What is another word for scudding?

Pronunciation: [skˈʌdɪŋ] (IPA)

Scudding is a word used to describe the movement of clouds, waves, or anything that moves swiftly and with a low, flat shape. There are several synonyms that can be used instead of scudding, such as flying, racing, dashing, darting, streaking, rushing, streaming, whisking, skimming, and gliding. These words can be used to describe the movement of different objects and phenomena, like planes in the sky, boats on the water, cars on the road, or even animals running. Whatever is in motion, the use of these synonyms can add variety and depth to one's writing, making it more engaging and descriptive.

Synonyms for Scudding:

What are the hypernyms for Scudding?

A hypernym is a word with a broad meaning that encompasses more specific words called hyponyms.

What are the opposite words for scudding?

Scudding is a word that closely relates to clouds, as it often refers to the movement of clouds across the sky at a high speed. Antonyms for scudding might include slow, stationary, and calm. These words describe a different pace and motion than scudding, indicating a lack of movement or limited motion. Other antonyms might include settled, stagnant, and still, which further emphasize the absence of movement. These words might be used when talking about weather patterns or other natural phenomena, or in a more figurative sense to describe a lack of progress or activity.

What are the antonyms for Scudding?

Usage examples for Scudding

The sky was clear and deep, with little white clouds scudding across it; larks were singing, and in the distance sounds of men at work in the fields were heard.
"Cornwall"
G. E. Mitton
Culligore, evidently hesitating to use his electric flash for fear of becoming a target for the Phantom's pistol, was scudding hither and thither at the opposite end of the cellar.
"The Gray Phantom's Return"
Herman Landon
The scudding like a sea-mew, with the hand Firm on the tiller!
"A Woman's Love Letters"
Sophie M. Almon-Hensley

Famous quotes with Scudding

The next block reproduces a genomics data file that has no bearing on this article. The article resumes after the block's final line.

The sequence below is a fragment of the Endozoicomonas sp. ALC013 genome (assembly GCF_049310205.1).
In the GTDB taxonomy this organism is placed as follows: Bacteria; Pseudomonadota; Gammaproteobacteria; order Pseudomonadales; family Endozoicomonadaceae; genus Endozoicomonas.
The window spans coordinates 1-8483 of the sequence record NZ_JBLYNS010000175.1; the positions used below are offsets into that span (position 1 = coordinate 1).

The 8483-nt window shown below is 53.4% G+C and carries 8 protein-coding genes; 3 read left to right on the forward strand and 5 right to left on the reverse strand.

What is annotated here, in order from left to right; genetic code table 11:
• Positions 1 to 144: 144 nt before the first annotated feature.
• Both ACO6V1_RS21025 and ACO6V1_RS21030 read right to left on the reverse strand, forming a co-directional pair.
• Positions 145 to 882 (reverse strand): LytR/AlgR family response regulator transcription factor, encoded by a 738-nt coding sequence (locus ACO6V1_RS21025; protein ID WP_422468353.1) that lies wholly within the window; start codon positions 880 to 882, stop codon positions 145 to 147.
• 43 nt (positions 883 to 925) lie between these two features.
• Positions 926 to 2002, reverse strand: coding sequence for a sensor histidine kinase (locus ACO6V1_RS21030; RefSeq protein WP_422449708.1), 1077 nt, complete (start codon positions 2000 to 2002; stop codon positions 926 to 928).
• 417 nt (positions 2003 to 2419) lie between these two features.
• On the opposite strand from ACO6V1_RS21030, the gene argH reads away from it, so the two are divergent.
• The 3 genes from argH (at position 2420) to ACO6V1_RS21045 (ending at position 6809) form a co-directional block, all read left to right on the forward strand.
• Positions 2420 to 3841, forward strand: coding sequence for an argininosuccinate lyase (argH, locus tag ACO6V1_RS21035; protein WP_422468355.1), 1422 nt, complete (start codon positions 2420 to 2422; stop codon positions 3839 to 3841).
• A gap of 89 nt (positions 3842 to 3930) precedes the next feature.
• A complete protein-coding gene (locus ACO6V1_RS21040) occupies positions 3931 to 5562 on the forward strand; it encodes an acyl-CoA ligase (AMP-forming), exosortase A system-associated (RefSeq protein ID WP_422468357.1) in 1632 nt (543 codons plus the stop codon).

• It little profits that an idle king,By this still hearth, among these barren crags,Matchd with an aged wife, I mete and doleUnequal laws unto a savage race,That hoard, and sleep, and feed, and know not me. I cannot rest from travel; I will drinkLife to the lees. All times I have enjoydGreatly, have sufferd greatly, both with thoseThat loved me, and alone; on shore, and whenThro scudding drifts the rainy HyadesVext the dim sea. I am become a name;For always roaming with a hungry heartMuch have I seen and known,cities of menAnd manners, climates, councils, governments,Myself not least, but honord of them all,And drunk delight of battle with my peers,Far on the ringing plains of windy Troy. I am a part of all that I have met;Yet all experience is an arch wherethroGleams that untravelld world whose margin fadesFor ever and for ever when I move. How dull it is to pause, to make an end,To rust unburnishd, not to shine in use!As tho to breathe were life! Life piled on lifeWere all too little, and of one to meLittle remains; but every hour is savedFrom that eternal silence, something more,A bringer of new things; and vile it wereFor some three suns to store and hoard myself,And this gray spirit yearning in desireTo follow knowledge like a sinking star,Beyond the utmost bound of human thought. It may be we shall touch the Happy Isles,And see the great Achilles, whom we knew. Tho much is taken, much abides; and thoWe are not now that strength which in old daysMoved earth and heaven, that which we are, we are,One equal temper of heroic hearts,Made weak by time and fate, but strong in willTo strive, to seek, to find, and not to yield.
    Alfred Tennyson

Related words: High scudding, low scudding, dry scudding, wet scudding, a type of scudding, what is scudding, what does scudding mean, how do you spell scudding

Related questions:

  • what is scudding in sailing? what does scudding mean in sailing? what is the definition of scudding in sailing?
  • Word of the Day

    high crime
    The antonyms of "high crime" are "petty crime," "misdemeanor," and "minor offense." These terms refer to less serious crimes that typically result in less severe consequences, such...